March 13, 2011
Discussion on an IT Certification Website:
Value & Viability- Certifications &
Originally Posted by Forum Member N:
Another Forum Member, isn't the viability of the technology directly related to the value of the certification itself? What would you rather the focus of the conversation be?
Forum Member N:
Did you get that question structure backwards?
I would have asked the question this way:
"Isn't the viability of the certification directly related to the value of the technology itself?"
Example: You could be certified in flashlights, doorknobs, and light switches, but if those technologies don't have a great deal of value (because they are commodities), then the certification isn't very viable is it? And therefore, probably not worth pursuing.
After all is said and done, these things (certifications) must have a ROI and a TCO, or else they aren't worth pursuing except for maybe the purpose of ego gratification.
There are however, some certainties in the world of technology and business:
1) The competition to deliver the most IT value at the lowest cost to a business is very intense, and getting more intense and competitive all the time.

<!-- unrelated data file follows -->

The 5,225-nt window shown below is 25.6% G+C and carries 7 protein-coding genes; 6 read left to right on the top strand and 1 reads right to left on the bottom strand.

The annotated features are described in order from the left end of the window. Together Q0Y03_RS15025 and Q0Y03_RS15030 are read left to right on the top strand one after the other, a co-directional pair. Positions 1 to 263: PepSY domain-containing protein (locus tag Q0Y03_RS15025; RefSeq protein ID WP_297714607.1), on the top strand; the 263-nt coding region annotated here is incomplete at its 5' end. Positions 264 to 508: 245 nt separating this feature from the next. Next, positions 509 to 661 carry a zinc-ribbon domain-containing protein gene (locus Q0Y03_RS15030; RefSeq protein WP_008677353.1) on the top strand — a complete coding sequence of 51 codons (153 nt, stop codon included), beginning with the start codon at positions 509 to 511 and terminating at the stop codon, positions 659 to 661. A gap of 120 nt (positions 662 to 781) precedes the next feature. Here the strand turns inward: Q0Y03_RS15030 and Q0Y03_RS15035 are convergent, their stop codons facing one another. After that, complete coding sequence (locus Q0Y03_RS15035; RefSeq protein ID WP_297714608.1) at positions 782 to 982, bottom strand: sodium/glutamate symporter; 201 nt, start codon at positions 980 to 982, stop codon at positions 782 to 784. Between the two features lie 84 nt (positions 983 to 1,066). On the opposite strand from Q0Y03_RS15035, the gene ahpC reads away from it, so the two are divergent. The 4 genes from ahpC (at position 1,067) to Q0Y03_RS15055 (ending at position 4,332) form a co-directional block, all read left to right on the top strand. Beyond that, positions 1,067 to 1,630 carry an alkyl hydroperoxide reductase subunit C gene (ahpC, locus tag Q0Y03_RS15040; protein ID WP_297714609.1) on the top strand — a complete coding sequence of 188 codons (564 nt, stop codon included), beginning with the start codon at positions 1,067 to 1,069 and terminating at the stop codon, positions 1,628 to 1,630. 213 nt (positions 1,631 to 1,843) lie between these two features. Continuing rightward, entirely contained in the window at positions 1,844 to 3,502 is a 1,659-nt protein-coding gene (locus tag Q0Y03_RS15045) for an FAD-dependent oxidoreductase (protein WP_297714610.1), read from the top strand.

2) The technology landscape of IT continually changes, as do the business models of what makes good sense.
3) Moore's Law is about economics and manufacturing. It not about technology as so many erroneously believe. And Moore's Law applies to people too. If you don't believe that, look it up. Or send me a private message and I will send you a link to a presentation I found on this very topic.
4) After a certain point, and this matter is debatable, your biological age will work against you (i.e. Have you ever seen a working, 70-year old system administrator?)
5) For a while anyway, things like certifications, experience, and education will work in your favor. Then AFTER that, you need to rely on luck, your savings & retirement, rich relatives, or "the kindness of strangers."
Finally, I still believe that smart people like Nicholas Carr, Bill Gates, and Ray Ozzie saw the Cloud paradigm coming in 2005, and that now, we are living in that Cloud Age of IT. As a personal and professional choice, I will bet my time, energy, and resources on the pursuit of certifications and excellence in the Cloud Age of IT, so I can remain competitive and deliver more value to my customers, that is, until the next big, disruptive paradigm appears.
Just my humble opinions, of course.
William F. Slater III
ISMS Architect and Data Center Manager
“It doesn’t matter how many or which certifications you have. It only matters how well you communicate and how well you enable your organization to be successful in its business environment.”
-William F. Slater III
Copyright 2011 by William F. Slater, III, Chicago, IL, USA, All Rights Reserved, Nationally and Internationally.
Last Updated: Sunday, March 13, 2011